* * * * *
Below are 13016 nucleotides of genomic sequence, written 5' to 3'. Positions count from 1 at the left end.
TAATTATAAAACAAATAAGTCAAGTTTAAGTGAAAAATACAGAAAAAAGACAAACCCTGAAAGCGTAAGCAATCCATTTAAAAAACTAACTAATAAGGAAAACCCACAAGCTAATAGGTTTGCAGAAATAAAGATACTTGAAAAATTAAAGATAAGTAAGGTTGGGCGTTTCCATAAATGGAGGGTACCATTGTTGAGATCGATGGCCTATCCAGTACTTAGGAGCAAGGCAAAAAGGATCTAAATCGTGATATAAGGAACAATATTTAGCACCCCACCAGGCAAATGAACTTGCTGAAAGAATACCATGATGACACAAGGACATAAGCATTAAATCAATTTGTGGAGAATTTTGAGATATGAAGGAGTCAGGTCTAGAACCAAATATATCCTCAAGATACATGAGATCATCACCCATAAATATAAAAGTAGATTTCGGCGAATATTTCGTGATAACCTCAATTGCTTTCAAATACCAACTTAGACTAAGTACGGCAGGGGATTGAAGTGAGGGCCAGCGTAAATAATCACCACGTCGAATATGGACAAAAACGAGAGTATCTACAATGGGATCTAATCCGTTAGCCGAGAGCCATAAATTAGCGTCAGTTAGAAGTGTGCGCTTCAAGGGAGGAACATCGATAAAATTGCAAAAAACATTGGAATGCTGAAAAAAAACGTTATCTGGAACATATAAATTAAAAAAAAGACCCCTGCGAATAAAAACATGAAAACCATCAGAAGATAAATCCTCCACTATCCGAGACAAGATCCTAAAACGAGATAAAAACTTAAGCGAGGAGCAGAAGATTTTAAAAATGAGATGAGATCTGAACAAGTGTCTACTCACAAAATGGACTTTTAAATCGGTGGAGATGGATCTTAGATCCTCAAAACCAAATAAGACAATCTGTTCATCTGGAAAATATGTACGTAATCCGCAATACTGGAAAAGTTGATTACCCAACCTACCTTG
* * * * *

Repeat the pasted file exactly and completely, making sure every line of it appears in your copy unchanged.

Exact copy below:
Below are 13016 nucleotides of genomic sequence, written 5' to 3'. Positions count from 1 at the left end.
TAATTATAAAACAAATAAGTCAAGTTTAAGTGAAAAATACAGAAAAAAGACAAACCCTGAAAGCGTAAGCAATCCATTTAAAAAACTAACTAATAAGGAAAACCCACAAGCTAATAGGTTTGCAGAAATAAAGATACTTGAAAAATTAAAGATAAGTAAGGTTGGGCGTTTCCATAAATGGAGGGTACCATTGTTGAGATCGATGGCCTATCCAGTACTTAGGAGCAAGGCAAAAAGGATCTAAATCGTGATATAAGGAACAATATTTAGCACCCCACCAGGCAAATGAACTTGCTGAAAGAATACCATGATGACACAAGGACATAAGCATTAAATCAATTTGTGGAGAATTTTGAGATATGAAGGAGTCAGGTCTAGAACCAAATATATCCTCAAGATACATGAGATCATCACCCATAAATATAAAAGTAGATTTCGGCGAATATTTCGTGATAACCTCAATTGCTTTCAAATACCAACTTAGACTAAGTACGGCAGGGGATTGAAGTGAGGGCCAGCGTAAATAATCACCACGTCGAATATGGACAAAAACGAGAGTATCTACAATGGGATCTAATCCGTTAGCCGAGAGCCATAAATTAGCGTCAGTTAGAAGTGTGCGCTTCAAGGGAGGAACATCGATAAAATTGCAAAAAACATTGGAATGCTGAAAAAAAACGTTATCTGGAACATATAAATTAAAAAAAAGACCCCTGCGAATAAAAACATGAAAACCATCAGAAGATAAATCCTCCACTATCCGAGACAAGATCCTAAAACGAGATAAAAACTTAAGCGAGGAGCAGAAGATTTTAAAAATGAGATGAGATCTGAACAAGTGTCTACTCACAAAATGGACTTTTAAATCGGTGGAGATGGATCTTAGATCCTCAAAACCAAATAAGACAATCTGTTCATCTGGAAAATATGTACGTAATCCGCAATACTGGAAAAGTTGATTACCCAACCTACCTTG